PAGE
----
Study finds shortfall of 678,522 acre-ft of water per year will be needed in basin in 2060
Bureau of Reclamation Commissioner Michael L. Connor released the Lower Rio Grande Basin study that evaluated the impacts of climate change on water demand and supply imbalances along the Rio Grande along the U.S./Mexico border from Fort Quitman, Texas, to the Gulf of Mexico.
Among the findings and conclusions of the Lower Rio Grande Basin study:
- Climate change is likely to result in increased temperatures, decreased precipitation and increased evapotranspiration in the study area. As a result of climate change, a projected 86,438 acre-ft of water per year will need to be added to the 592,084 acre-ft per year of supply shortfall predicted in the existing regional planning process in 2060, for a total shortfall of 678,522.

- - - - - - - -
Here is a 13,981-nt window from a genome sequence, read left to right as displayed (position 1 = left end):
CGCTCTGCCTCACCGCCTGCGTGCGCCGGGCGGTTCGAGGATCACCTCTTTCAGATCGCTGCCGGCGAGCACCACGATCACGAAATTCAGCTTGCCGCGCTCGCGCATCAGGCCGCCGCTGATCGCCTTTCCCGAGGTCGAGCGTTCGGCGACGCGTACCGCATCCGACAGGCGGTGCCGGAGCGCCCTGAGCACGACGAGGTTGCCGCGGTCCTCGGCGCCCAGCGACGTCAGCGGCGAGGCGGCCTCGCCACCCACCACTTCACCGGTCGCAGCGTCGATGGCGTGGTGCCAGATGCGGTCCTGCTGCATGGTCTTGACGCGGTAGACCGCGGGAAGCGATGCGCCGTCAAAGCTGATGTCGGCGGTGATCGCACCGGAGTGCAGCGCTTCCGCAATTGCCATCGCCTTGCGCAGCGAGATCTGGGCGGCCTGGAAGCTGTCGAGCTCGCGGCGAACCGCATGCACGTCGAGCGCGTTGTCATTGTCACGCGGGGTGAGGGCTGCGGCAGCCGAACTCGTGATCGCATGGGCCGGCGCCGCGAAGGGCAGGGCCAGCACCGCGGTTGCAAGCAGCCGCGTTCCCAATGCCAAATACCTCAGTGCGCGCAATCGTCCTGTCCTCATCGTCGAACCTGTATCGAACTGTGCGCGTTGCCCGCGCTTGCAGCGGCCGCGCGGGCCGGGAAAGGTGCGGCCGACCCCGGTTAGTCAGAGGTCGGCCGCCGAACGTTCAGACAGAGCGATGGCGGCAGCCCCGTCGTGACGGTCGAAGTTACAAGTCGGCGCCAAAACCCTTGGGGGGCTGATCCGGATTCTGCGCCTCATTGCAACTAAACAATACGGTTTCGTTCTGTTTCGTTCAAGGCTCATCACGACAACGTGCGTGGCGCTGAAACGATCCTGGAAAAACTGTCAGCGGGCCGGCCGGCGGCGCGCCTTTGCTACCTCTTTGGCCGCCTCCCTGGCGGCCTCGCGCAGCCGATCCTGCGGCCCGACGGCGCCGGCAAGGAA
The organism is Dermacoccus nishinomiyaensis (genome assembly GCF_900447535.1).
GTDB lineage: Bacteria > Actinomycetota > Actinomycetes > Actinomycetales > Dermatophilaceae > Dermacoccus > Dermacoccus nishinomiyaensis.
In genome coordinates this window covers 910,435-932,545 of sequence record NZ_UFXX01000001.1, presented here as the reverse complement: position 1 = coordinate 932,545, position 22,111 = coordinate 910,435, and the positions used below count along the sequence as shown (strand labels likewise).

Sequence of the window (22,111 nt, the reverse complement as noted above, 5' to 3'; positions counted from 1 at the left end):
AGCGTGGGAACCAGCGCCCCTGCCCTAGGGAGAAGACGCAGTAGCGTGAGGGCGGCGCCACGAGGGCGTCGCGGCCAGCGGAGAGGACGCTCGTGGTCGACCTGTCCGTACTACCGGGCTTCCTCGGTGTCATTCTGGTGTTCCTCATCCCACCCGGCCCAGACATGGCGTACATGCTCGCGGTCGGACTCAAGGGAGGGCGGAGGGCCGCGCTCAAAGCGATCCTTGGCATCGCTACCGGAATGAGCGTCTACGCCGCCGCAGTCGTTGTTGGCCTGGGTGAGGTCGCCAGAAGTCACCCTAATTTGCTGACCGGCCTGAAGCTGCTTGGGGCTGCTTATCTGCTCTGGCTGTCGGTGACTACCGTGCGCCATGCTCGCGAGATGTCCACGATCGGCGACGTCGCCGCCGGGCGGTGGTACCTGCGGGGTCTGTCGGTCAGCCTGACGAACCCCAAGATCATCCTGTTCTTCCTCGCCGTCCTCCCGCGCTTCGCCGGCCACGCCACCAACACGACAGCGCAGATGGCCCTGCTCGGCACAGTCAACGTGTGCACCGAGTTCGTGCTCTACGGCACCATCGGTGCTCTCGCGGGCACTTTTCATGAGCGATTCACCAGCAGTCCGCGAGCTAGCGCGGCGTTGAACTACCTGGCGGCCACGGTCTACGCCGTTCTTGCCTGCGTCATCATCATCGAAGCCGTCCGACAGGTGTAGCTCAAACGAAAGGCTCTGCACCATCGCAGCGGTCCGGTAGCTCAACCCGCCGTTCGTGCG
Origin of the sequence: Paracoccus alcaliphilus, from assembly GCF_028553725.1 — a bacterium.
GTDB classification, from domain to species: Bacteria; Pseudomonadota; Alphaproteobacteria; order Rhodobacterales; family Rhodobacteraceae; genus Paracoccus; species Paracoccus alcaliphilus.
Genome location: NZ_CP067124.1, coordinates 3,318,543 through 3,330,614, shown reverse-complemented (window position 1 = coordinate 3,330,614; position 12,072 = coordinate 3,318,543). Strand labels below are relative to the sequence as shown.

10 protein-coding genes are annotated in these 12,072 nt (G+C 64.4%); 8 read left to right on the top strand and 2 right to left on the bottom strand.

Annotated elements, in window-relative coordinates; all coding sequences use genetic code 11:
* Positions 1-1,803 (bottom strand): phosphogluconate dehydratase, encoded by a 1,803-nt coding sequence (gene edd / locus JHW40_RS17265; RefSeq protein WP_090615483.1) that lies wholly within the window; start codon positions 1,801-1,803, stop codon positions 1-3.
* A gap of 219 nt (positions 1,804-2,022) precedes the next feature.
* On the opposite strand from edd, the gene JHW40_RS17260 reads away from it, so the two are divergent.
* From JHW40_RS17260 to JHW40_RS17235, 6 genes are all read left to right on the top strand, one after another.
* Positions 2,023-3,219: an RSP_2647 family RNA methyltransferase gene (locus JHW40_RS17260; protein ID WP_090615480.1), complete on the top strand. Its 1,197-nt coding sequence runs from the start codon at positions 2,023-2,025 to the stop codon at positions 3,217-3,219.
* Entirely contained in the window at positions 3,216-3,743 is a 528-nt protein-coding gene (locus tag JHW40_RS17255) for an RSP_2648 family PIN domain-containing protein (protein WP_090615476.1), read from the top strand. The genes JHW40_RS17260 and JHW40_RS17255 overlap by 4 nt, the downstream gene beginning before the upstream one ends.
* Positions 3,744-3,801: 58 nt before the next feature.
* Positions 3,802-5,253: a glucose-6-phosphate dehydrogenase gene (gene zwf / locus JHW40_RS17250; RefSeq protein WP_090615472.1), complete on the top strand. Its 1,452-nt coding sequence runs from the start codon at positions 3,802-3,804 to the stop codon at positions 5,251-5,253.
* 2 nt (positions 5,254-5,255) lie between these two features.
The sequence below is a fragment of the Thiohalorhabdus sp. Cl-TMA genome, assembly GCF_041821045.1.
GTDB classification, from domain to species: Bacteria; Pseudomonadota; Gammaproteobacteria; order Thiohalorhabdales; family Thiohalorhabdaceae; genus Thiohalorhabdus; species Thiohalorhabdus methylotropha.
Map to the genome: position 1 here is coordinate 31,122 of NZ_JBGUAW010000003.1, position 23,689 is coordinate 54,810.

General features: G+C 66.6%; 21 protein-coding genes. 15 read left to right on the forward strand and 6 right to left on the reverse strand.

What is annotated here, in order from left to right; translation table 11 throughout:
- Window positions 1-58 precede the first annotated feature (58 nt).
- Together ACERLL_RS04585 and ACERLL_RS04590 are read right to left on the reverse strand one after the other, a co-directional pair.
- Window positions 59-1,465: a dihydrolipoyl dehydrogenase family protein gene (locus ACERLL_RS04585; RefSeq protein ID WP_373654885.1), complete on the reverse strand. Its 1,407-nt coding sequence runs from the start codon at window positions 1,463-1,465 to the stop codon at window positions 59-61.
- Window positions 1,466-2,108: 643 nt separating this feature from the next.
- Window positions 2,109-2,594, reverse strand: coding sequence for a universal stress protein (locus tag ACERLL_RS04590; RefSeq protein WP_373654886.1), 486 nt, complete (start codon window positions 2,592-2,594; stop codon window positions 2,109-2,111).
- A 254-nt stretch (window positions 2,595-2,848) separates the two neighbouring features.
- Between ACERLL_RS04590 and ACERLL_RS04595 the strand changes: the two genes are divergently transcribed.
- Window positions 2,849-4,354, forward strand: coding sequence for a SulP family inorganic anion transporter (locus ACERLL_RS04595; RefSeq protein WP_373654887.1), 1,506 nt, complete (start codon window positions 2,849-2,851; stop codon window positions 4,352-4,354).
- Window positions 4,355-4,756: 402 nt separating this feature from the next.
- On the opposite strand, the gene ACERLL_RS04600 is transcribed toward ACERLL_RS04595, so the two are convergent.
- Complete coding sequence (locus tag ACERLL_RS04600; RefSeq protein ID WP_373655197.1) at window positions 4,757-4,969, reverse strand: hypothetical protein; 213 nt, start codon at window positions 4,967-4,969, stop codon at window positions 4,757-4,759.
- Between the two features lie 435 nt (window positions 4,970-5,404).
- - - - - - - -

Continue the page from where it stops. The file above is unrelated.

- Water supply imbalances exacerbated by climate change will greatly reduce the reliability of deliveries to all users who are dependent on deliveries of Rio Grande water via irrigation deliveries.
- The study includes an acknowledgment that all water management strategies recommended through the recently adopted regional water plan are part of a needed portfolio of solutions for the study area.
- Seawater desalination, brackish groundwater desalination, reuse and fresh groundwater development were examined as alternatives to meet future water demands. The study found that brackish groundwater development was most suitable. Further analysis was conducted; it was found that regional brackish groundwater systems would best meet the planning objective. An appraisal-level plan formulation and evaluation process was conducted to determine potential locations of each regional brackish groundwater desalination system.